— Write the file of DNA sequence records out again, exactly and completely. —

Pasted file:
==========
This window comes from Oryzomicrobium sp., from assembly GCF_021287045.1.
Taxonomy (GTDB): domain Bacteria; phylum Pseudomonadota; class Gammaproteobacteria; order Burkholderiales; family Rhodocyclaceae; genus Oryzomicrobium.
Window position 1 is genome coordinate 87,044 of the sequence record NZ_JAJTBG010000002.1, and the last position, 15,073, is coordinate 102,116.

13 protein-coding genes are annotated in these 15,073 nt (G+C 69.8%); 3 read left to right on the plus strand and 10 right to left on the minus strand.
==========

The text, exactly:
This window comes from Oryzomicrobium sp., from assembly GCF_021287045.1.
Taxonomy (GTDB): domain Bacteria; phylum Pseudomonadota; class Gammaproteobacteria; order Burkholderiales; family Rhodocyclaceae; genus Oryzomicrobium.
Window position 1 is genome coordinate 87,044 of the sequence record NZ_JAJTBG010000002.1, and the last position, 15,073, is coordinate 102,116.

13 protein-coding genes are annotated in these 15,073 nt (G+C 69.8%); 3 read left to right on the plus strand and 10 right to left on the minus strand.